WASHINGTON/AMMAN (Reuters) - U.S. President Barack Obama’s effort to win legislative backing for military strikes against Syria passed its first hurdle on Wednesday when a Senate committee voted in favour, but the narrow margin of victory showed the depth of U.S. caution.
In a possible sign of internal unrest in Syrian President Bashar al-Assad’s ruling Alawite sect in the shadow of a likely U.S. intervention, Syrian opposition figures said General Ali Habib, a former defence minister, had defected. Syria denied the report.
Washington and Syria’s main backer, Russia, remained publicly at odds as Obama tried to build his case for military action over chemical weapons before flying to Russia for a G20 summit hosted by President Vladimir Putin on Thursday.
Putin said U.S. congressional approval without a U.N. Security Council resolution would be an act of aggression, and accused U.S. Secretary of State John Kerry of lying by playing down the role of the militant group al Qaeda with rebel forces.
With Obama focused on building international support, administration officials kept up their campaign of persuasion in Congress, where deep U.S. scepticism about going to war was reflected in a House of Representatives hearing.
Still, after much jockeying over the exact wording, the Senate Foreign Relations Committee approved a resolution authorizing the use of military force in Syria in a vote that avoided party lines, with Democrats and Republicans on both sides. The action cleared the way for a vote in the full Senate, likely next week.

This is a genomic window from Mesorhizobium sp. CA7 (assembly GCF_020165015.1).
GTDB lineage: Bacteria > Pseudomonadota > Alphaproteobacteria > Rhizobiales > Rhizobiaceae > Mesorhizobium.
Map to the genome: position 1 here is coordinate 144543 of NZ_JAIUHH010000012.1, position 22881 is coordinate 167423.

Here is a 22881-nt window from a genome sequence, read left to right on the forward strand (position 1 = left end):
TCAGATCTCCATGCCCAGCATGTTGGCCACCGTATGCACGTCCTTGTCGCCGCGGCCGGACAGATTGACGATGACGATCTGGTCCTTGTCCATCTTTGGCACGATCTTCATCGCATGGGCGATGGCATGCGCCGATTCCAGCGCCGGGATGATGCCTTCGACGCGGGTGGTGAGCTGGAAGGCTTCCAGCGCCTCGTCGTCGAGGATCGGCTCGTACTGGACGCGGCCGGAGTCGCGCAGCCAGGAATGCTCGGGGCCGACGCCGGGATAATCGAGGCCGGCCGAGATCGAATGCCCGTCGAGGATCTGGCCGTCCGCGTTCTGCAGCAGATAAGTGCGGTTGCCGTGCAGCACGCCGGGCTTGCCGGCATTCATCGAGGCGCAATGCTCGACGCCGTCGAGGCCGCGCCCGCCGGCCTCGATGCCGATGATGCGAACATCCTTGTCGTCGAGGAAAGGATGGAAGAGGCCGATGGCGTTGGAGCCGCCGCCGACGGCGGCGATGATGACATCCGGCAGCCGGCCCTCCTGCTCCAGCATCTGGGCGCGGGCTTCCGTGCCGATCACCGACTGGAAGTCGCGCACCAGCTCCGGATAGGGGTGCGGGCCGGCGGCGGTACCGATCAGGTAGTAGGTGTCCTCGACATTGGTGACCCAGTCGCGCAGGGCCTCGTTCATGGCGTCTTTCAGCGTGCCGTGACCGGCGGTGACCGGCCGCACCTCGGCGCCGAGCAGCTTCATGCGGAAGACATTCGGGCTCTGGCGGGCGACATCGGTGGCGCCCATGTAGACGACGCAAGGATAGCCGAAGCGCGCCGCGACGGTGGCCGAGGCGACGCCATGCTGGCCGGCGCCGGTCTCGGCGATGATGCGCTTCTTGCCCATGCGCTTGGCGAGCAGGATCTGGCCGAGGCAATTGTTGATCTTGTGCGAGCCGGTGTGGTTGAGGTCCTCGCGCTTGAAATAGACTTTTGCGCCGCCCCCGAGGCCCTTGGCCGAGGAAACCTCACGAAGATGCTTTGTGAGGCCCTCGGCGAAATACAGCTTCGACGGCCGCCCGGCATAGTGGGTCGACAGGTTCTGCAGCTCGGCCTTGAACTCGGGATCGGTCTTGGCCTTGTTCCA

The committee voted 10-7 in favour of a compromise resolution that sets a 60-day limit on any engagement in Syria, with a possible 30-day extension, and bars the use of U.S. troops on the ground for combat operations.
The administration is trying to balance the views of many in Congress who want a narrowly defined resolution against hawks such as Senator John McCain, who has pushed for a broader resolution that would allow direct U.S. support for rebels.
The Senate committee adopted amendments proposed by McCain with policy goals of degrading Assad’s ability to use chemical weapons, increasing support for rebel forces and reversing battlefield momentum to create conditions for Assad’s removal.
The authorization still faces significant resistance in Congress, where many lawmakers fear it could lead to a prolonged U.S. military involvement in Syria’s civil war and spark an escalation of regional violence.
The full Senate is expected to vote on the resolution next week. The House of Representatives also must approve the measure.
Obama said he would continue to try to persuade Putin of the need for punitive strikes on Assad for using chemical weapons when the two meet in St. Petersburg.
In Stockholm en route to Russia, Obama said the credibility of America and of the world was at stake. He appeared to take umbrage at a reporter’s question about the “red line” he set for Assad at an August 2012 White House news conference.